ames Tarmy digs into Magnus Resch’s startling look at the economics of running an art gallery. The result isn’t pretty. After reading the book, Tarmy says, “It turns out that the upbeat world of biennials and art fairs and parties is in fact a cutthroat, antiquated, deeply flawed industry hampered by an obsession with keeping up appearances and an often misguided aversion to making money.”
Here are some more of the startling things Tarmy discovered in Rensch’s book:
- Fifty-five percent of the galleries in Resch’s survey stated that their revenue was less than $200,000 per year; 30 percent of the respondents actually lost money; and the average profit margin of galleries surveyed was just 6.5 percent.
- In the U.S. and Germany, the physical cost of an exhibition space was listed as galleries’ greatest expense (in the U.K. it was second), and Resch writes that “the almost unanimous, and unquestioned, conviction that central premises in a major city are essential simply cannot be justified with an economic rationale.” In other words, collectors will go wherever the art is, and everyone else—the inevitable crowds at openings, the passersby who pop in to see whatever’s on view—has no bearing on the gallery’s bottom line.
- Galleries generally split the sale of a work 50/50 with the artist. Resch argues that—given that galleries often have to cover marketing, production, shipping, and insurance costs—it should be closer to 70/30. Cue artist outrage.
Why Do So Many Art Galleries Lose Money? (Bloomberg Business)
Bill Higginson: Business Basics for Artists, Ferry Building Gallery, Sunday, Aug. 9 at 3 p.m. as part of the Harmony Arts Festival’s Artspeaks series. For more information visit harmonyarts.ca.
When it comes to artists looking to market their works, the online world is where it’s at. At least that’s what professional artist Bill Higginson says, who will be giving a talk on Business Basics for Artists at West Vancouver’s Harmony Arts Festival this weekend.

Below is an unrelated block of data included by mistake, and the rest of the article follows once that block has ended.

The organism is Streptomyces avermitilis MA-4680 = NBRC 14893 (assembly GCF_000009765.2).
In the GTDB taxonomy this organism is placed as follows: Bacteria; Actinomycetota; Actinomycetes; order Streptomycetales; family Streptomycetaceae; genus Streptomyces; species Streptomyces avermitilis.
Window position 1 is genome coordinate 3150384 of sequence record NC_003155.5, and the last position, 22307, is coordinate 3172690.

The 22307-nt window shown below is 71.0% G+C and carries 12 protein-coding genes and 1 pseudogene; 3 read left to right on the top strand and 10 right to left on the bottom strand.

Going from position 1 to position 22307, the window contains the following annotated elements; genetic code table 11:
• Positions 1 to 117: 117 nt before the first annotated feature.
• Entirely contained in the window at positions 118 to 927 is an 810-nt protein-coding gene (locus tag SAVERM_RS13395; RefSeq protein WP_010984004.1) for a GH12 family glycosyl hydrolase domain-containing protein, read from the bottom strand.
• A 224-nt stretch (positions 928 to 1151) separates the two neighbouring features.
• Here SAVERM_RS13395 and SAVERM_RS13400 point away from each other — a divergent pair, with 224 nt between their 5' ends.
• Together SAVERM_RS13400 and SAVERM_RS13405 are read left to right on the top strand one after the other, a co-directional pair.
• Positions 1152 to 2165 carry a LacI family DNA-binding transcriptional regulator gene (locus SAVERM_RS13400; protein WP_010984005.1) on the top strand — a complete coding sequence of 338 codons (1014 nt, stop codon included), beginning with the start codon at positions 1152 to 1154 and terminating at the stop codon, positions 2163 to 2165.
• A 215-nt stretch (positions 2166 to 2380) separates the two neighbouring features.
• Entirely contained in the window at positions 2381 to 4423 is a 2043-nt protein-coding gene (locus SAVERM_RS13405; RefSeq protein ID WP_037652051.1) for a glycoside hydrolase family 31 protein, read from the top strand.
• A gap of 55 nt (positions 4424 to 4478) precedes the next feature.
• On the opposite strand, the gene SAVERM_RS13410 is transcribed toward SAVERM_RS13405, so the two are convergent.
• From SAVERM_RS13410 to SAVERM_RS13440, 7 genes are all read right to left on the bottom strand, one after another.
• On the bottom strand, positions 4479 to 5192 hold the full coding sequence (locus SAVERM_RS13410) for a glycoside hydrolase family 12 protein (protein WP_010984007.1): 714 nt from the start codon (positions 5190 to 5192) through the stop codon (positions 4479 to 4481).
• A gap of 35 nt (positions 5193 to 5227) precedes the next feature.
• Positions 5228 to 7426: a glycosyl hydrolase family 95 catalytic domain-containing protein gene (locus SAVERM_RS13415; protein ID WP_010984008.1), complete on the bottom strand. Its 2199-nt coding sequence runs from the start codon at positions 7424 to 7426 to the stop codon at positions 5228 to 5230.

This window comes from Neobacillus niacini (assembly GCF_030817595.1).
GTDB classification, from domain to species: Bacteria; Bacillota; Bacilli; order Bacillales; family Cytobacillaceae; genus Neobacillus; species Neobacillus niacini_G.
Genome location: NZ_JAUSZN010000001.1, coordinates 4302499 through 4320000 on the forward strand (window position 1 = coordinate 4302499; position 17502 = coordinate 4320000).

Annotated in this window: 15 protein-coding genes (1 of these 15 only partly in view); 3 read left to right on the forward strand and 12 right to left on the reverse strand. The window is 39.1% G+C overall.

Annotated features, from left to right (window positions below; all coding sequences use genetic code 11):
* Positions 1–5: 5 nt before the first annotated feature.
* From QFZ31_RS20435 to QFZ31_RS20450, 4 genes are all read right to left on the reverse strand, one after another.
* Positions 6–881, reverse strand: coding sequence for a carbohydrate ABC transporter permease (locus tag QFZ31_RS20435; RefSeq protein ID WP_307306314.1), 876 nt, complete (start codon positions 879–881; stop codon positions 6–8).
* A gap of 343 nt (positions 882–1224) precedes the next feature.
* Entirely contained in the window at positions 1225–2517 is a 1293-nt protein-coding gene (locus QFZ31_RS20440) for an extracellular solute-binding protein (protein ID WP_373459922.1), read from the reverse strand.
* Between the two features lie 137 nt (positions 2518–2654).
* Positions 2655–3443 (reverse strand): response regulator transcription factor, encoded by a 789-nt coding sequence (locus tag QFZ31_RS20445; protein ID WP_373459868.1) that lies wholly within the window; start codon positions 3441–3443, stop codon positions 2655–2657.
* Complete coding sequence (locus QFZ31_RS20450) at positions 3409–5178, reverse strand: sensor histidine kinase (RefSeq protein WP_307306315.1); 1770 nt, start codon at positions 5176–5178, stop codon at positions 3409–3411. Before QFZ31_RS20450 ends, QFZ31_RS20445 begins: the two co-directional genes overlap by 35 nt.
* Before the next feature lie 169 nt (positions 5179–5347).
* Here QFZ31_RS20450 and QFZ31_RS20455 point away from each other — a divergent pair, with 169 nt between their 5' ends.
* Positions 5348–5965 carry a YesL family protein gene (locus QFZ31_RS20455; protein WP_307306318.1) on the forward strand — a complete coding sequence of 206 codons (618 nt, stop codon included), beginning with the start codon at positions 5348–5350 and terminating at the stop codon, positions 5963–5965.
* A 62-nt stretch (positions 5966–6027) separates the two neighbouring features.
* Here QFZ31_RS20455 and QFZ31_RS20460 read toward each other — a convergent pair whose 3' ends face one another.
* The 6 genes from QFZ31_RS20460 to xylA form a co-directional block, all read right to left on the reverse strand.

The Australian native moved to Vancouver over six years ago to further his artistic career. It was during that time however that Higginson found himself needing help on the business side of things, which led him to eventually co-create the website Direct2Artist.com two years ago, a site which provides online showcases of both his own and other artist’s works available for sale. It’s a way of marketing he says that is becoming the future of the art world.
“Art is coming online and it doesn’t matter which way you look at it, it’s bound to happen,” says Higginson on one of the main points he will be raising during his two-hour talk.
“The galleries are fading to some degree and (artists) have to realize they have to start looking at themselves like they run a business. The basics are they have to get online, they have to send out newsletters, they have to do their social media and it comes down to there’s really no excuse for not doing it.”
Today’s shift to online everything was one of the reasons Direct2Artist.com
was created in the first place as Higginson shifted his focus from artistic techniques to the sale of works themselves. He says he’s noticed a rising trend in recent years of more and more artist’s trying to make a go of the sale of their works independently.
“Even in the past 15 years I’ve already seen a huge change. A lot of independent artists are kind of taking the reigns of their own world and trying to make a go of it themselves,” he says, explaining the challenges of both being an artist and trying to run the business end of things.
“No doubt it is like running two businesses, you have to be a business person and an artist to do that yourself, which is two jobs essentially.”
There’s more to marketing online than simply slapping a work up and waiting for it to sell though, according to Higginson, who says independent artists need to take advantage of everything the web has to offer.
“It’s not about posting an artwork online and hoping that it’s going to sell, it’s about using the current network. .. and
pretty much tapping into that network via online resources, sort of using the online to better reach their customers.”
He says galleries too will need to market themselves online if they want to be part of the future.
“In a way they’re acting very much like artist’s too. They’re not coming online properly, they’re not doing their social media properly and that’s why a lot of them are going to go backwards.”
This year marks Higginson’s fifth year in a row speaking at the Harmony Arts Festival since moving from Australia’s Gold Coast. He says the art scene in the city and around the North Shore itself is one of the reasons he hasn’t returned home in over half a decade.
“The art community here is amazing I love it and always have and it’s probably the reason I haven’t been home in six and a half years, (that’s) kind of upsetting in a lot of ways but no I really do love it here. The North Shore art community is something else. It really is.”
Higginson’s talk on the Business Basics of Art takes place on Sunday, Aug. 9 in the Ferry Building Gallery tents, the last day of the Harmony Arts Festival this year.